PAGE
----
What should I expect from an ERCP?

Written by: Dr Gavin Johnson
Published:
Edited by: Emily Lawrenson

 

In those with bile duct problems, and less commonly pancreatic problems, a procedure called ERCP may be recommended as a course of action. Gastroenterologist Dr Gavin Johnson is an expert in the procedure, and here he explains exactly what ERCP is, and what it is used for.

Dr Johnson runs courses for trainee doctors learning ERCP in both the UK and in Europe, and leads the UK working group in setting the standards for training and competence in ERCP.

What is an ERCP?

ERCP is short for endoscopic retrograde cholangiopancreatography, but simply described, it is a procedure which is used to treat problems related to diseases of bile ducts of the liver, the gallbladder, and the pancreas.

Why is an ERCP performed?

If a patient presents with abdominal pain, jaundice, or evidence of an abdominal infection, imaging such as ultrasound, CT or MRI may show a blockage in the bile duct. The commonest cause is a gallstone that may have come out of the gallbladder, but a cancer of the bile duct or the pancreas can also obstruct the bile duct. An ERCP is the endoscopic procedure by which the bile duct, or pancreatic duct blockage is relieved.

How is an ERCP performed?

An endoscope is a flexible tube with a camera on the end of it, which is able to reach areas inside your body and give the medical professional a clear view of the internal organs or a specific area. In an ERCP, the endoscope is passed down through the mouth and into the stomach, then into the top part of the small intestine, which is called the duodenum. The bile duct and pancreatic duct open through a small nipple in this area known as the ampulla.

The doctor will then insert a very fine wire into the bile duct (or pancreas less commonly), and inject a special type of dye which shows up on an X-ray. X-rays are then taken which mean the doctor can study the bile ducts, and ducts of the pancreas. The ampulla can then be cut or stretched to allow stones to be removed, or special plastic or metal tubes, known as stents to be inserted into the duct.

Is an ERCP painful?

An ERCP is done with heavy sedation or a full anaesthetic so it is usually very well tolerated, but it can cause some discomfort during the procedure, and afterwards too. You are required to lie on your front for the procedure, and a mouthguard is used to protect your teeth.

How long is the ERCP procedure?

ERCPs usually take between fifteen minutes and an hour and a half. The average is about thirty minutes.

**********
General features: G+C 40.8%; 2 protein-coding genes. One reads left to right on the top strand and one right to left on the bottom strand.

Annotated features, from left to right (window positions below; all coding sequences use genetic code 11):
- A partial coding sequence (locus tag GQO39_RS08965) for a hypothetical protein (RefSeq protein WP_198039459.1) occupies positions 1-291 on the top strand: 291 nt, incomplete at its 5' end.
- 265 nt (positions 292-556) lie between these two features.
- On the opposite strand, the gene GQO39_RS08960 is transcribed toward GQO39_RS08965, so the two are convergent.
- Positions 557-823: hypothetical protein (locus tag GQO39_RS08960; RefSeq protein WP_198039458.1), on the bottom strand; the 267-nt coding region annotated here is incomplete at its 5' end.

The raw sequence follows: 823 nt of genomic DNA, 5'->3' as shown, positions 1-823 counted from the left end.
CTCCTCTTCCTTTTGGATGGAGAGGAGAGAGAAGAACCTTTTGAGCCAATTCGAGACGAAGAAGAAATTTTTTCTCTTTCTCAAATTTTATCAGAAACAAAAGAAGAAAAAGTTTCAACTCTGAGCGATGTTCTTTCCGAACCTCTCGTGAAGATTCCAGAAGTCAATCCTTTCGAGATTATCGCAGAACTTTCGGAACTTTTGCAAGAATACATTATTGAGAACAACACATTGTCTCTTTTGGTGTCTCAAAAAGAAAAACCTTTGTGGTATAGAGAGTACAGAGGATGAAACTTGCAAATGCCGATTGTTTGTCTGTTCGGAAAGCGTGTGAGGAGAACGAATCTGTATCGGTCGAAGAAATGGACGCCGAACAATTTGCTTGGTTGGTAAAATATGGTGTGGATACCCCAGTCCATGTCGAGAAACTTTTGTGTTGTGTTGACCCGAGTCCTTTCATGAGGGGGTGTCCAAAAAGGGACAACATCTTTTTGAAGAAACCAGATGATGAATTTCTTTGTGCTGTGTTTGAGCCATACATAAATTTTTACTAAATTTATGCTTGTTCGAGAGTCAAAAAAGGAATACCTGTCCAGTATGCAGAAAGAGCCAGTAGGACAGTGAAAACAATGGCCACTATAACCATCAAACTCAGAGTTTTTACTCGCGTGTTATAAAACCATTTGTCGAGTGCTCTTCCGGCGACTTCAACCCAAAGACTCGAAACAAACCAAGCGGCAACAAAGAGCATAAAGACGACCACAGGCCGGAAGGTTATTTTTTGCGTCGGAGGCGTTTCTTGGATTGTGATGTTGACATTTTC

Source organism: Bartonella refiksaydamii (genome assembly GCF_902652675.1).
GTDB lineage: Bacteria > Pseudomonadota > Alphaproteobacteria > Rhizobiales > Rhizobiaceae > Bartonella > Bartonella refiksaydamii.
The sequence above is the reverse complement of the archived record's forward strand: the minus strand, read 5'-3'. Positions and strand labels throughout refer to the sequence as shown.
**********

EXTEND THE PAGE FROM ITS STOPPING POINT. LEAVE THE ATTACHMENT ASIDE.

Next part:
What can an ERCP find?

An ERCP can allow your doctor to get more accurate, detailed information about your bile duct, biliary system, or pancreatic ducts. Bile duct stones can be removed with an ERCP, along with obstructions (both non-cancerous and cancerous) and other rarer bile duct diseases.

Are there any risks?

An ERCP is widely regarded as a safe procedure but there are very important and potentially serious complications, which is why an ERCP should only ever be done with a strong indication for the need for treatment, and after the patient is made fully aware of the treatment. More serious complications include pancreatitis (inflammation of the pancreas), bleeding, or infection related to the insertion of the dye for X-rays to be taken.

Minor complications include mild abdominal discomfort and a possible sore throat. These usually disappear after a couple of days.

Do I have to stay in the hospital?

Patients can normally go home the same day of the procedure, after being monitored in the clinic or hospital for a few hours. You will know how the procedure went before you go home, but if a biopsy is taken, these results will take longer to come through.

You can resume normal diet and general everyday activities after you leave the clinic. 

By Dr Gavin Johnson
Gastroenterology

Dr Gavin Johnson is a leading London consultant gastroenterologist and expert in medical education with over 15 years' experience in his field having trained in Newcastle, Sydney and London. He has an interest in general gastroenterology with an expert interest in interventional endoscopy, and conditions including irritable bowel syndrome (IBS), pancreatic disease, biliary disease, and gallstones.

Dr Johnson has a strong background in medical education, and is the lead for gastroenterology teaching at UCL Medical School as well as the academic lead for year 4 of UCL Medical School and the Director of Undergraduate Education at UCL Hospitals. He is a former editor-in-chief of United European Gastroenterology eLearning. Dr Johnson has published a range of peer-reviewed papers and book chapters, focusing on both gastroenterology and medical education. He is committed to education, organising regular gastroenterology and endoscopy courses. 

Dr Johnson sits on the training committee for the UK Joint Advisory Group of Endoscopy and is leading on setting the UK standards for the certification process for ERCP and EUS.

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